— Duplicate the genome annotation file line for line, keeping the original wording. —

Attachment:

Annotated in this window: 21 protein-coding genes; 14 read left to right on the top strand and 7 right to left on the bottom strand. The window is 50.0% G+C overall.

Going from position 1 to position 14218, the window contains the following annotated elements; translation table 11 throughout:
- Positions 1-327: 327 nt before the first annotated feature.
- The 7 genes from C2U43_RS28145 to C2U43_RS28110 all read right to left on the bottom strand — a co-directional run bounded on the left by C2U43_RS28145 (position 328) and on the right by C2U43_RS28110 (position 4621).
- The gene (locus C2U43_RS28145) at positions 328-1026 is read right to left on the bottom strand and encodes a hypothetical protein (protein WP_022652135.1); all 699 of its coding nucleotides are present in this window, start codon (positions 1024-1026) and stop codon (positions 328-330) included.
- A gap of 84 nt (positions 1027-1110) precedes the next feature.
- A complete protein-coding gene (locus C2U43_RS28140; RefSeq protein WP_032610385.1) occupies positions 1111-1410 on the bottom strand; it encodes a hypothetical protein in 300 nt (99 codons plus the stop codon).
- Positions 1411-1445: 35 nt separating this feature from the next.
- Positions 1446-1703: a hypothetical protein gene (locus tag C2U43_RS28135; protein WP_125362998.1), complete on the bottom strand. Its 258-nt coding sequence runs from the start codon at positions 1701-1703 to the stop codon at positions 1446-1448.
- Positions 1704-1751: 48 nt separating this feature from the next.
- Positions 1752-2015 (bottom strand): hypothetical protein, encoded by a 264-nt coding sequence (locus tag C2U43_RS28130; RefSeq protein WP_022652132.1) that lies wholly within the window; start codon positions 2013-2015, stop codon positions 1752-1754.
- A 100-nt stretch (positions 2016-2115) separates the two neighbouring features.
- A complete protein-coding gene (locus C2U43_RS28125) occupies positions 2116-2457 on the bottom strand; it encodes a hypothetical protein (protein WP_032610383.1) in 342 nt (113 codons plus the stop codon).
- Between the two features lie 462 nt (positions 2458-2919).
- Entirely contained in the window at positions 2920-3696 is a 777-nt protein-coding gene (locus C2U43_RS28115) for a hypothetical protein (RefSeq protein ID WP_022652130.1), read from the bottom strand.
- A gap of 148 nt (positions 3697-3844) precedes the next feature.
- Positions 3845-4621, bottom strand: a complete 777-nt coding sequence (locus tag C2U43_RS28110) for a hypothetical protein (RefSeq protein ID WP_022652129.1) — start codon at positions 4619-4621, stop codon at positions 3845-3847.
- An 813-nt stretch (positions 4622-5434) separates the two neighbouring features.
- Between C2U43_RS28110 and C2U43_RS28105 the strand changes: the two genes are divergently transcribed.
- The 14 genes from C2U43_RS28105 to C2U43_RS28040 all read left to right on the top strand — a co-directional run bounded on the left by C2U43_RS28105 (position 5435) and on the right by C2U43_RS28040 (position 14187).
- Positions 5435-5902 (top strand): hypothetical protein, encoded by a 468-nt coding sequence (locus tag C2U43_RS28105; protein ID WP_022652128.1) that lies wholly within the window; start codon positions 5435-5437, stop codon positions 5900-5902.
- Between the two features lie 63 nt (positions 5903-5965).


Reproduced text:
Annotated in this window: 21 protein-coding genes; 14 read left to right on the top strand and 7 right to left on the bottom strand. The window is 50.0% G+C overall.

Going from position 1 to position 14218, the window contains the following annotated elements; translation table 11 throughout:
- Positions 1-327: 327 nt before the first annotated feature.
- The 7 genes from C2U43_RS28145 to C2U43_RS28110 all read right to left on the bottom strand — a co-directional run bounded on the left by C2U43_RS28145 (position 328) and on the right by C2U43_RS28110 (position 4621).
- The gene (locus C2U43_RS28145) at positions 328-1026 is read right to left on the bottom strand and encodes a hypothetical protein (protein WP_022652135.1); all 699 of its coding nucleotides are present in this window, start codon (positions 1024-1026) and stop codon (positions 328-330) included.
- A gap of 84 nt (positions 1027-1110) precedes the next feature.
- A complete protein-coding gene (locus C2U43_RS28140; RefSeq protein WP_032610385.1) occupies positions 1111-1410 on the bottom strand; it encodes a hypothetical protein in 300 nt (99 codons plus the stop codon).
- Positions 1411-1445: 35 nt separating this feature from the next.
- Positions 1446-1703: a hypothetical protein gene (locus tag C2U43_RS28135; protein WP_125362998.1), complete on the bottom strand. Its 258-nt coding sequence runs from the start codon at positions 1701-1703 to the stop codon at positions 1446-1448.
- Positions 1704-1751: 48 nt separating this feature from the next.
- Positions 1752-2015 (bottom strand): hypothetical protein, encoded by a 264-nt coding sequence (locus tag C2U43_RS28130; RefSeq protein WP_022652132.1) that lies wholly within the window; start codon positions 2013-2015, stop codon positions 1752-1754.
- A 100-nt stretch (positions 2016-2115) separates the two neighbouring features.
- A complete protein-coding gene (locus C2U43_RS28125) occupies positions 2116-2457 on the bottom strand; it encodes a hypothetical protein (protein WP_032610383.1) in 342 nt (113 codons plus the stop codon).
- Between the two features lie 462 nt (positions 2458-2919).
- Entirely contained in the window at positions 2920-3696 is a 777-nt protein-coding gene (locus C2U43_RS28115) for a hypothetical protein (RefSeq protein ID WP_022652130.1), read from the bottom strand.
- A gap of 148 nt (positions 3697-3844) precedes the next feature.
- Positions 3845-4621, bottom strand: a complete 777-nt coding sequence (locus tag C2U43_RS28110) for a hypothetical protein (RefSeq protein ID WP_022652129.1) — start codon at positions 4619-4621, stop codon at positions 3845-3847.
- An 813-nt stretch (positions 4622-5434) separates the two neighbouring features.
- Between C2U43_RS28110 and C2U43_RS28105 the strand changes: the two genes are divergently transcribed.
- The 14 genes from C2U43_RS28105 to C2U43_RS28040 all read left to right on the top strand — a co-directional run bounded on the left by C2U43_RS28105 (position 5435) and on the right by C2U43_RS28040 (position 14187).
- Positions 5435-5902 (top strand): hypothetical protein, encoded by a 468-nt coding sequence (locus tag C2U43_RS28105; protein ID WP_022652128.1) that lies wholly within the window; start codon positions 5435-5437, stop codon positions 5900-5902.
- Between the two features lie 63 nt (positions 5903-5965).